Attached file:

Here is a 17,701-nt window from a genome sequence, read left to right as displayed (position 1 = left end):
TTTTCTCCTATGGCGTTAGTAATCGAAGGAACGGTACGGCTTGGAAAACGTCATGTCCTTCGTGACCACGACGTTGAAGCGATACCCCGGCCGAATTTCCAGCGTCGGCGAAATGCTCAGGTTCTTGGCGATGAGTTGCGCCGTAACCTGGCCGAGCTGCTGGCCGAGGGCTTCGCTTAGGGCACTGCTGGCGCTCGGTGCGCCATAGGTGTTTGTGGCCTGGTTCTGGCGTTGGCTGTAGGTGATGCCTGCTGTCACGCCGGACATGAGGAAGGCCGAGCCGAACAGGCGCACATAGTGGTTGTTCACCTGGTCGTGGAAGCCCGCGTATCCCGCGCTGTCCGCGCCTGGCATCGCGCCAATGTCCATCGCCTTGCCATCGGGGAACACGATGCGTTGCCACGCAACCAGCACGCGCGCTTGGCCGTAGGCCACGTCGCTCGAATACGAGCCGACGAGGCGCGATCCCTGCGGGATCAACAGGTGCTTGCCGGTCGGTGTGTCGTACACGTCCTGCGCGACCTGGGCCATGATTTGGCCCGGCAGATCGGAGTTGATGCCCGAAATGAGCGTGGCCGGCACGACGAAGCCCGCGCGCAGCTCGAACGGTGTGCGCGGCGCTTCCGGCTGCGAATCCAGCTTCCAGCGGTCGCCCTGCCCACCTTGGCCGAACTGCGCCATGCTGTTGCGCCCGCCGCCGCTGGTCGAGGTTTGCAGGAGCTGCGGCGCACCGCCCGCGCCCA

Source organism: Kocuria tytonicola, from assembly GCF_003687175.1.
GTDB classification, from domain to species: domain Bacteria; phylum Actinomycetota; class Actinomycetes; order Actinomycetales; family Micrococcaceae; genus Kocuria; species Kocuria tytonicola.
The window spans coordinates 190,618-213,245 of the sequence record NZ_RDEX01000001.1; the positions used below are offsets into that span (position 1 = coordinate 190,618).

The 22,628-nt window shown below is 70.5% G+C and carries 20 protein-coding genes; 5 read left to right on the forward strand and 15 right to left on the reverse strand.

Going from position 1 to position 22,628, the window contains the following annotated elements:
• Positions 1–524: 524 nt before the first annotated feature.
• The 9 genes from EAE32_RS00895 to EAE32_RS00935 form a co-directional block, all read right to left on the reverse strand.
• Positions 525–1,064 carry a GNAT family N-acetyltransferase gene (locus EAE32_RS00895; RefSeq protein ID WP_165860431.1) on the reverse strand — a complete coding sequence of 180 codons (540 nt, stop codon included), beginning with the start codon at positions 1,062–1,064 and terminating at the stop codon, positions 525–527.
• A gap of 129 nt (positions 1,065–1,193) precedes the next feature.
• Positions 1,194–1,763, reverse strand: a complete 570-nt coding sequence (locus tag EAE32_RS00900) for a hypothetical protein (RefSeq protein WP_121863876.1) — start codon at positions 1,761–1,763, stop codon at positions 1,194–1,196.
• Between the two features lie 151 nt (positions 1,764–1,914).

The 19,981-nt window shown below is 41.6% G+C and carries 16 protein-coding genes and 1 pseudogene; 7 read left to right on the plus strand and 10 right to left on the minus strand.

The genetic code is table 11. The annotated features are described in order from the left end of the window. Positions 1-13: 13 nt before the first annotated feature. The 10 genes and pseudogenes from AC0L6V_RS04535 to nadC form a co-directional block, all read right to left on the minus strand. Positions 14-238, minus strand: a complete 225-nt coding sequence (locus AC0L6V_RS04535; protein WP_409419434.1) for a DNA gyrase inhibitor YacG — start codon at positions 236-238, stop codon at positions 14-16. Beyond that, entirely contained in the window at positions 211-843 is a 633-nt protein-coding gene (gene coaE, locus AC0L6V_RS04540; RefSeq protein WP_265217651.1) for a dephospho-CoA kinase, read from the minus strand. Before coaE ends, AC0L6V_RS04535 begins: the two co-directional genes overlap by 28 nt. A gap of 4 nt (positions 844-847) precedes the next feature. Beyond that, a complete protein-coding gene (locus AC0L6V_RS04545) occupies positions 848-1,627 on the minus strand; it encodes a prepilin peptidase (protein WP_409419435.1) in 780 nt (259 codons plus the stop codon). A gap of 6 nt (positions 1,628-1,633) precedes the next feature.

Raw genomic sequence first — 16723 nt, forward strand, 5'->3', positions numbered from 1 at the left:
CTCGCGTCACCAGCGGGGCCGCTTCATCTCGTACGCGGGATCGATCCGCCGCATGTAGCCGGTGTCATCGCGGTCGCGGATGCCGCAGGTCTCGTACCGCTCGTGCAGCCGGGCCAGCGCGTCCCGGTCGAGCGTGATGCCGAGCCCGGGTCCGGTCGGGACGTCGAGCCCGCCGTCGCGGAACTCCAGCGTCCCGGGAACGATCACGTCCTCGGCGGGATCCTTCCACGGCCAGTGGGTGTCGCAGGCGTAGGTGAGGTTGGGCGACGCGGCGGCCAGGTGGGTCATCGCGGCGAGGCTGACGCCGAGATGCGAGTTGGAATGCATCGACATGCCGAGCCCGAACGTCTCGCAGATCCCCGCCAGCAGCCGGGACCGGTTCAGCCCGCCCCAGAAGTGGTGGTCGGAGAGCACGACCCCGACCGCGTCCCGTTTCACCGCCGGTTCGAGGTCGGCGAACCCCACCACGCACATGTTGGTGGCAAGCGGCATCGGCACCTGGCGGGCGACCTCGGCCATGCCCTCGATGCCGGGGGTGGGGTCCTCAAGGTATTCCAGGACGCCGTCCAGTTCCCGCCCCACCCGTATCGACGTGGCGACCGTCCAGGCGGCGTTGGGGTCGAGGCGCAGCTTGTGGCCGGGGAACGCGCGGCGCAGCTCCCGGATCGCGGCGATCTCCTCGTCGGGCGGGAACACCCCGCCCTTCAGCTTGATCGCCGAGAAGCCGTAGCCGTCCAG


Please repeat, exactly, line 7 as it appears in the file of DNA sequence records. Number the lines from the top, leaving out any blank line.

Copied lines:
Going from position 1 to position 22,628, the window contains the following annotated elements: